The whole thing was kept very secret, even after the war, as using POWs in such ways was a direct breach of the Geneva Conventions. Even in 1990, when someone finally broke the silence the Pentagon wanted to suppress the story, because it endangered future POWs, and cast deep shadows on the past.

POWs are, under "the rules of war", considered safe, special, immune, and out of play. Spies, on the other hand can be shot out of hand. By confusing the two the Allies were risking the lives of thousands of their own men.

The POWs risked a firing squad if caught spying, the higher ups risked being war criminals, and they also risked upsetting the international agreements on how POWs were treated. If it had become common knowledge that the US and UK routinely operated POWs as spies then the whole raft of Geneva Conventions might have been ignored by all concerned, not just in World War Two, but in later conflicts.

Even basic humanitarian aid, such as the famous Red Cross parcels, was endangered by these departments, as the Allies set up dozens of fake Aid Agencies to ferry their illegal contraband to the prisoners. The Allies always made a big deal about the neutrality of the Red Cross and other humanitarian groups, and publicly maintained that they never used them covertly. While the Red Cross may have been above board, many of the groups it turns out were not. In fact, their sole purpose was to ferry in contraband.

All this contrasts nicely with the recent controversy about labeling captured 'terrorists' as not POWs but 'enemy combatants'. Words are powerful. Now I'm going to associate fish and chips with the Geneva Conventions .... Mmmmmm, tasty, tasty articles.

Friday, August 21, 2009

Rule #10827

A recent spate of adverts has led me to a new rule of life ...

Just because you can animate something doesn't mean you should.

Thursday, August 20, 2009

The Something & Something

Okay ... I need some help here people. I'm trying to write a strip about a country pub, but I need some inspiration for a name.

I need a name for the pub. I want to use the rather English tradition of calling a pub The Something & Something, but with a New Zealand twist. So far all I've come up with is,

The Queen & Kina

Any suggestions would be welcomed. The winner gets a prize of my choosing, to be delivered when I get around to it, no cash equivalent, no refunds, no correspondence will be entered into, no shirt no service.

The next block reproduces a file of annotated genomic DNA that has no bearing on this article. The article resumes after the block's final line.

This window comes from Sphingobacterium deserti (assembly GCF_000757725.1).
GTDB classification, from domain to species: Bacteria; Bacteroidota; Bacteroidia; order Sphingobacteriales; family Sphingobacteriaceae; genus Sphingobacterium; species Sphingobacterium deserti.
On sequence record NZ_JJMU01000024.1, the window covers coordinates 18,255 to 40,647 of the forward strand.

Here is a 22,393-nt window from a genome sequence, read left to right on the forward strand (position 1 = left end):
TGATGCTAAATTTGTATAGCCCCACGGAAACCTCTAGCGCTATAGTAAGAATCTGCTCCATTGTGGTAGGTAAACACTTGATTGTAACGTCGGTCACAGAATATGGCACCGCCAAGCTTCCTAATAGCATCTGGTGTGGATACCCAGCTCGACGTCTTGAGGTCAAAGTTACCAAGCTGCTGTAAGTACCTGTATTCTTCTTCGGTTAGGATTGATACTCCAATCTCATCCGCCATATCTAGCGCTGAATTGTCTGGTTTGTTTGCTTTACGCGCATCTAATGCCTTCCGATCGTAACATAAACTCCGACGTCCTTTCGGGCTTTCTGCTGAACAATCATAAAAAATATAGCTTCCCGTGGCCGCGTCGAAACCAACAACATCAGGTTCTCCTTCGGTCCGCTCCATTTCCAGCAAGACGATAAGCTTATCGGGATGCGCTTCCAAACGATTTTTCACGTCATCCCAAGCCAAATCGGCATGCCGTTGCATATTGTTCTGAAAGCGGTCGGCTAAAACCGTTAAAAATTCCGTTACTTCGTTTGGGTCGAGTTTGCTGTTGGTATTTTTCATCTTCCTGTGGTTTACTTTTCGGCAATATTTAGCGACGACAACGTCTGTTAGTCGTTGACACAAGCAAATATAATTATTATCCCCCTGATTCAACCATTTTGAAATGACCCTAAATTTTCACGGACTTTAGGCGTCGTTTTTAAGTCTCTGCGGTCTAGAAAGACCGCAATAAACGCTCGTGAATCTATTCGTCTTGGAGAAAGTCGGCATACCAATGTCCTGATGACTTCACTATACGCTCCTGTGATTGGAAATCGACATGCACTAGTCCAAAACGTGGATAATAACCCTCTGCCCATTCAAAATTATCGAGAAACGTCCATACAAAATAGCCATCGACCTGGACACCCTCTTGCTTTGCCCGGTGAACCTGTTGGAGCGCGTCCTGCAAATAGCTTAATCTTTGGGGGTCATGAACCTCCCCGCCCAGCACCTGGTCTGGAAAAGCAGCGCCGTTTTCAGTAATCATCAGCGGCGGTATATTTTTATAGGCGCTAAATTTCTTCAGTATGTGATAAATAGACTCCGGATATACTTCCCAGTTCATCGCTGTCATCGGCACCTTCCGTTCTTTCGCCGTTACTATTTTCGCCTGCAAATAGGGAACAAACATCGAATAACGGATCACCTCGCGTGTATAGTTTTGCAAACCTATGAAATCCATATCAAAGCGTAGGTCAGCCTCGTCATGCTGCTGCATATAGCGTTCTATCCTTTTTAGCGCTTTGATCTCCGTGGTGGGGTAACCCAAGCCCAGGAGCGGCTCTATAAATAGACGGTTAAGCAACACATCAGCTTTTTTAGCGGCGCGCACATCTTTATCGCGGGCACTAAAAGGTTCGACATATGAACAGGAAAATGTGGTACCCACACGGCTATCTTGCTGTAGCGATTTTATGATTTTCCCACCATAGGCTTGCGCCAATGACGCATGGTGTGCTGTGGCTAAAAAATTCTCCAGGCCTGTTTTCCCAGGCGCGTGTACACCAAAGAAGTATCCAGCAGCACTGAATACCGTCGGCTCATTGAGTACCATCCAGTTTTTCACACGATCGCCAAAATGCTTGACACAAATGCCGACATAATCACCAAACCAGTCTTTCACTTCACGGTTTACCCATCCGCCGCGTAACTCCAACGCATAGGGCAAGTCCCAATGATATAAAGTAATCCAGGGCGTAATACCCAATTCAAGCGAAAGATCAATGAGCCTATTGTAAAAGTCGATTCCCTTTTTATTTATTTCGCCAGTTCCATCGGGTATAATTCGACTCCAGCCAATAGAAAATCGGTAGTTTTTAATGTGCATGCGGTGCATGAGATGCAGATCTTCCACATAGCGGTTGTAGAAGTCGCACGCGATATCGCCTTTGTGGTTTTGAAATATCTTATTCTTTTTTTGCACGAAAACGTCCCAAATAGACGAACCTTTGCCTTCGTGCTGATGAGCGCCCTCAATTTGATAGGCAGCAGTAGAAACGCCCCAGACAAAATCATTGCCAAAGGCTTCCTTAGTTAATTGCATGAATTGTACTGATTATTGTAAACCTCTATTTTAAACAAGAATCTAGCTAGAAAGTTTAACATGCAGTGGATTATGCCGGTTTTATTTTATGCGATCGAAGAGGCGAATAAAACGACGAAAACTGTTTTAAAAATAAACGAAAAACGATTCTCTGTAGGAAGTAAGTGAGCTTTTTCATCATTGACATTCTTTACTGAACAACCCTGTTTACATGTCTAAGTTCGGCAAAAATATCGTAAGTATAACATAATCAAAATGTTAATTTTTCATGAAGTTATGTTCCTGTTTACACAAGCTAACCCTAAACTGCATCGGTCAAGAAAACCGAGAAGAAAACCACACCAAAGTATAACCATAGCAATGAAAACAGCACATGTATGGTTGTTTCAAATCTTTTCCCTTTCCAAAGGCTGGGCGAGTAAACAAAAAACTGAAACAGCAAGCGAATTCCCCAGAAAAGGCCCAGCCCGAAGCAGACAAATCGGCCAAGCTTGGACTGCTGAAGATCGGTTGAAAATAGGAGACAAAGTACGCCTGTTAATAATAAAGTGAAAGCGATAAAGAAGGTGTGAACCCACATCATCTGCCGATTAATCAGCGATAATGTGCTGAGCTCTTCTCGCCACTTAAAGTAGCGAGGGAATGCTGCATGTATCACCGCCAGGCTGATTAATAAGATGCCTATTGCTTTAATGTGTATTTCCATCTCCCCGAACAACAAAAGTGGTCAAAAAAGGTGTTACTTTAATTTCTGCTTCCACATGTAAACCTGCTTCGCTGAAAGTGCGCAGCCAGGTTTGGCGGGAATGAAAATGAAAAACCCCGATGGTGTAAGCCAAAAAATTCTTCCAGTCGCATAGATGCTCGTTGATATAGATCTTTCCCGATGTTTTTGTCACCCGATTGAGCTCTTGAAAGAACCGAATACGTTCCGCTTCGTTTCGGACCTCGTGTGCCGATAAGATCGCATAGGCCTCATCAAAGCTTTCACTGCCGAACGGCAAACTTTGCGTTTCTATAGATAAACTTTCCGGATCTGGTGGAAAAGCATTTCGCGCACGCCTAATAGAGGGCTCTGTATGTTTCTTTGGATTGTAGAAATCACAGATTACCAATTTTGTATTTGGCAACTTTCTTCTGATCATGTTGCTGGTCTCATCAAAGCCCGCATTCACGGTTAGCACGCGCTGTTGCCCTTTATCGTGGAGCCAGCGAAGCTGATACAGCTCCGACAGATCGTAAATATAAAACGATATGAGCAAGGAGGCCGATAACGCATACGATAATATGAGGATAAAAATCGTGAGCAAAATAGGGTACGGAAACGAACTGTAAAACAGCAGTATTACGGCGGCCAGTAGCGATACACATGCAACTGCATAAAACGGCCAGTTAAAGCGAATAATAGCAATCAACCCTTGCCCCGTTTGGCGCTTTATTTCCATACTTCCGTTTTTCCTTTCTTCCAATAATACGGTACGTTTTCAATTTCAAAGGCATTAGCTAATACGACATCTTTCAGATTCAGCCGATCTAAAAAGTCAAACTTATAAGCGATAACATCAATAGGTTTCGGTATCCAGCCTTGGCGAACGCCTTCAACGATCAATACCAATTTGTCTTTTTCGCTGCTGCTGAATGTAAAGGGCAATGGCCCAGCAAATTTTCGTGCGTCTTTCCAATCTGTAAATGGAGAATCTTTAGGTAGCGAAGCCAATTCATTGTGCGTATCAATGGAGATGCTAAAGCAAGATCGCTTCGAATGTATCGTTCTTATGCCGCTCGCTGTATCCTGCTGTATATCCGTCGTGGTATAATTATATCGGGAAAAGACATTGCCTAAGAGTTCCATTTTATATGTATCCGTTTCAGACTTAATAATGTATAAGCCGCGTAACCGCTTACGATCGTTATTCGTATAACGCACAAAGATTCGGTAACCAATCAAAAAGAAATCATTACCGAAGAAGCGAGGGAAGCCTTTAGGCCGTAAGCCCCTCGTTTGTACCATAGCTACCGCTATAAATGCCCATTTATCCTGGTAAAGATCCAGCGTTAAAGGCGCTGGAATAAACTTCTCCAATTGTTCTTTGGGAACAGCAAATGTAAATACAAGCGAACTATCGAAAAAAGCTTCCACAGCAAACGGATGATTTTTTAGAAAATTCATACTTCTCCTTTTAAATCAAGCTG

As you can see, I also need help with the names of the new 'city' owners. A young couple with dreams of financial independence, who will be slowly ground down by the reality of country publican life.

Monday, August 17, 2009

Another Popmundo cartoon

Like in many 'role-playing' games, learning new skills is important in Popmundo. But as the game has a musical bent, so of the skills are a little odd. So we came up with a series of jokes about the education system in the virtual world of Popmundo. This is the first one.

Click on the cartoon to see it in enlarged format.

Friday, August 14, 2009

The Miracle of Birth, pt. 2

For a while I had a pet pig.

Technically, she wasn't a pet ... she was a lone farm pig who was occasionally bred for little porkers. The farmer had named her Muldoon, after one of New Zealand's more colourful and pig-like Prime Ministers.

My parents rented an old farm house ... the farmers had built themselves a nice new place ... which was close to Muldoon's sty. Sometimes Muldoon would be let out to run around and get some exercise ... sometimes Muldoon would just escape. She had a taste for the rose bushes in the garden, and was persistent enough to get through the flimsy gate, even when I'd remembered to close it. She once wandered into the house, which I thought was great ... my mother was less enthusiastic.

I liked Muldoon, and would often feed her fruit and vegetable scraps, scratch her behind the ears, and even play with her on those occasions when she was out of the rather muddy pen. However, because she was called Muldoon, it never really occurred to me that she was a she. So when piglets started popping out of her one day I was taken by surprise.

It was quite a show. We all gathered around to gaze in awe as the little runts were literally fired out of Muldoon and skidded across the sty floor. She was like a slow-firing air-propelled piglet rifle. Just when you figured she was done ... Pop! ... out came another one.